© 2023 All Rights reserved WUSF
Play Live Radio
Next Up:
0:00 0:00
Available On Air Stations

Florida approves conservative-backed Classic Learning Test for college admissions amid criticisms

The Westcott administration building on the campus of Florida State University in Tallahassee, Fla. on April 30, 2015.
Mark Wallheiser
The Westcott administration building on the campus of Florida State University in Tallahassee, Fla. on April 30, 2015.

Supporters tout the newly approved Classical Learning Test for its focus on a classical education curriculum. But opponents say there's little evidence the CLT is the same quality as the SAT and ACT college entrance exams.

The Florida Board of Governors last week approved the little known Classic Learning Test to be used in undergraduate college admissions across the state's 12 public universities.

The CLT has a strong conservative backing and is modeled after a classical education curriculum, which has become popular among Christian and private institutions for its focus on works from the Western canon and Christian thought.

According to the CLT website, more than 200 colleges and private institutions accept the CLT or is a "partner school." About a dozen are in Florida.

The state legislature also approved a bill earlier this year that allowed students to use the CLT to qualify for state scholarships like the Bright Futures Scholarships that help students pay for tuition.

But the decision on Friday makes the state the first to approve its use as an entrance exam in a statewide public university system.

Florida is also the largest public university system — comprised of 12 universities and over 400,000 students — to still require standardized entrance exams in its admissions process.

Where did the test come from?

The test was developed in 2015 by the for-profit company Classic Learning Initiatives.

Its founder, Jeremy Tate, describes the CLT as a part of the "larger educational freedom movement of our time."

As a former English teacher, Tate believed modern education had become too "utilitarian" partly because of high-stakes standardized testing, and yearned to reengage students in classical works that taught themes like "truth, goodness and beauty."

CLT supporters say that the test focuses on critical thinking, logic, and reading skills, which contrasts with the SAT and ACT that focuses more on gaming the test through tips and tricks.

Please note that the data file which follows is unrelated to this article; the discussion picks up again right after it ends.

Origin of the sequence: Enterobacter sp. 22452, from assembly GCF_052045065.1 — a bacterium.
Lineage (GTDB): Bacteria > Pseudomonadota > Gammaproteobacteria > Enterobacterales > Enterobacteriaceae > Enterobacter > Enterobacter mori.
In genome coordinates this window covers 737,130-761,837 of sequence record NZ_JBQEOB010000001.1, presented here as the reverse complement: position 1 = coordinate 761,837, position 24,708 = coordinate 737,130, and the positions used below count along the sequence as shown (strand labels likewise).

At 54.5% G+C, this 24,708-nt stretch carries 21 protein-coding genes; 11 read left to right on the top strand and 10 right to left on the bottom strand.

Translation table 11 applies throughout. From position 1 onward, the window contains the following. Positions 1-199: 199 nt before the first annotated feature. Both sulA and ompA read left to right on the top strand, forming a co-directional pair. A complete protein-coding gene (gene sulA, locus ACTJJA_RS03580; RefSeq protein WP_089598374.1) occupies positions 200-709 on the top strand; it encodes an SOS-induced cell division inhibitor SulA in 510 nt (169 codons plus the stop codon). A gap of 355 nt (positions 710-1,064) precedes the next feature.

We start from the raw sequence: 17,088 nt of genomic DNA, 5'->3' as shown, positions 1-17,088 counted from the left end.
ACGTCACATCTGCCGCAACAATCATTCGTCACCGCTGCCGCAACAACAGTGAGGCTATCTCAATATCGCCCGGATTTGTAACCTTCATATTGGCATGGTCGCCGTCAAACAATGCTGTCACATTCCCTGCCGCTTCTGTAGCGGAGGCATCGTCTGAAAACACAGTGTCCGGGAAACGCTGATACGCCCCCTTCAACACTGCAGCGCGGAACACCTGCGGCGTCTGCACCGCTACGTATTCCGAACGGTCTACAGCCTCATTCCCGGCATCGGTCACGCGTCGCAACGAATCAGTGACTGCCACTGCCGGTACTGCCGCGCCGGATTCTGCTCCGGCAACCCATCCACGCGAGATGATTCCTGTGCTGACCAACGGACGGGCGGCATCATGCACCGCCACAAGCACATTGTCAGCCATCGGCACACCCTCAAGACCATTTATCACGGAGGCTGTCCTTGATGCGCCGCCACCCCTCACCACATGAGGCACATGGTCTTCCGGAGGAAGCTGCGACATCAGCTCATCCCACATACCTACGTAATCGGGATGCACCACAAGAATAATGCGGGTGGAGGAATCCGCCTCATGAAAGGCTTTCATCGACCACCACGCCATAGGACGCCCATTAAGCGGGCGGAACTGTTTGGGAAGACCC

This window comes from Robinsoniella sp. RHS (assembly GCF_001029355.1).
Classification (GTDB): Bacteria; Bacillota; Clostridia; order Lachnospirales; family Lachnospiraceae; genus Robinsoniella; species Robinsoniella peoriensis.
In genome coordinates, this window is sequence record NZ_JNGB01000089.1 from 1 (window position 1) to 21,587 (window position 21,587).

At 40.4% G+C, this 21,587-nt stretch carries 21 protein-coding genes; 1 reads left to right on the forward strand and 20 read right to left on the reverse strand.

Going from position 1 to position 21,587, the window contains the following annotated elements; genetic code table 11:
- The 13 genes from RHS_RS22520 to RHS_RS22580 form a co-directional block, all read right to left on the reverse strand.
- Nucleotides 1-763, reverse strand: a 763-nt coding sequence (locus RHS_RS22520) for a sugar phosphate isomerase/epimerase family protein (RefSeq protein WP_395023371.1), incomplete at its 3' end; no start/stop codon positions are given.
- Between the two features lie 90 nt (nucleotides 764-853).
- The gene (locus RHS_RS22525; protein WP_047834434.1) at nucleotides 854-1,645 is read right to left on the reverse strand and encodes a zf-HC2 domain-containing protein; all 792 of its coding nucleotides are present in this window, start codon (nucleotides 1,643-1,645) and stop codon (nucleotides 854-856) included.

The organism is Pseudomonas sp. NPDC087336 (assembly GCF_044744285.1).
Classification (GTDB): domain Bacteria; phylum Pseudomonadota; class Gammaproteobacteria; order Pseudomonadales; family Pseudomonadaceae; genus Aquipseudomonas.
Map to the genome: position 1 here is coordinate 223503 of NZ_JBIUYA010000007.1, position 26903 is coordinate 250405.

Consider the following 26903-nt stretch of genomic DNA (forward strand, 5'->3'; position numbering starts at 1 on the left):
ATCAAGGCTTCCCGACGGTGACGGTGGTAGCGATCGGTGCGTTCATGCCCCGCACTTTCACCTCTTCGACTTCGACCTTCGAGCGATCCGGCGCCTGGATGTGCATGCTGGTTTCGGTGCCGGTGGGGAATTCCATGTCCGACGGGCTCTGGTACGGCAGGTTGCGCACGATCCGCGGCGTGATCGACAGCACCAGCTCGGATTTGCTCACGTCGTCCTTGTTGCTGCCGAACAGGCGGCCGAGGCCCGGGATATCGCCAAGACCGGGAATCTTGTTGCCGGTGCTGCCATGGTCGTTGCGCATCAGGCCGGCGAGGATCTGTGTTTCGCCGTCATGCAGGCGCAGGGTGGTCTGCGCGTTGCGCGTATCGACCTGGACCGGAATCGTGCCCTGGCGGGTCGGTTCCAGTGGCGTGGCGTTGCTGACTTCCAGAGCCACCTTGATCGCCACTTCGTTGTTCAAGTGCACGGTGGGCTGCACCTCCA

Conservative backers believe the classical education curriculum the test is modeled after provides an alternative to contemporary education that they believe has become too involved with divisive political issues and social movements.

What do supporters and critics say?

Supporters say the CLT gives students an alternative to the SAT and ACT exams and, therefore, will reach a "wider variety of students from different educational backgrounds."

But critics, including Board of Governors member Amanda Phalin, question the test's quality and reliability.

"I oppose the use of it at this time, because we do not have the empirical evidence to show that this assessment is of the same quality as the ACT and the SAT," said Phalin, who was the only member to oppose the test at last Friday's board meeting.

In 2018, the CLT conducted its own concordance study to measure the exam's comparability to the SAT. But the College Board criticized the study for not meeting industry standards.

About 21,000 high school students have taken the CLT, whereas more than a million students take the SAT and ACT each year.

"CLT has not published evidence of validity or predictiveness of college performance," wrote the College Board, which oversees the SAT exam and AP curriculum.

The State University System of Florida did not address concerns about the test's ability to measure academic success, but defended its approval of the CLT.

"Not intimidated by controversy or critics, our focus is on the success of our students, and the State of Florida," wrote the State University System of Florida in a press release.

United Faculty of Florida president Andrew Gothard said he doesn't believe the test will make a substantive difference in making college more accessible to students.

"If the Board of Governors is looking for ways to open up those pathways, they need to stop canceling DEI programs," said Gothard. "No one who's actually in higher education was asking for yet another test that students could use to get into colleges and universities. This is entirely politically motivated."

The state still has yet to publish guidance on how universities will implement the CLT into their admissions process.

However, some public universities, including Florida State University, said they're already starting to accept CLT scores on their website.

Others, like the University of South Florida, are still working with the Board of Governors on making the CLT one of their accepted exams.

As WUSF's general assignment reporter, I cover a variety of topics across the greater Tampa Bay region.
WUSF 89.7 depends on donors for the funding it takes to provide you the most trusted source of news and information here in town, across our state, and around the world. Support WUSF now by giving monthly, or make a one-time donation online.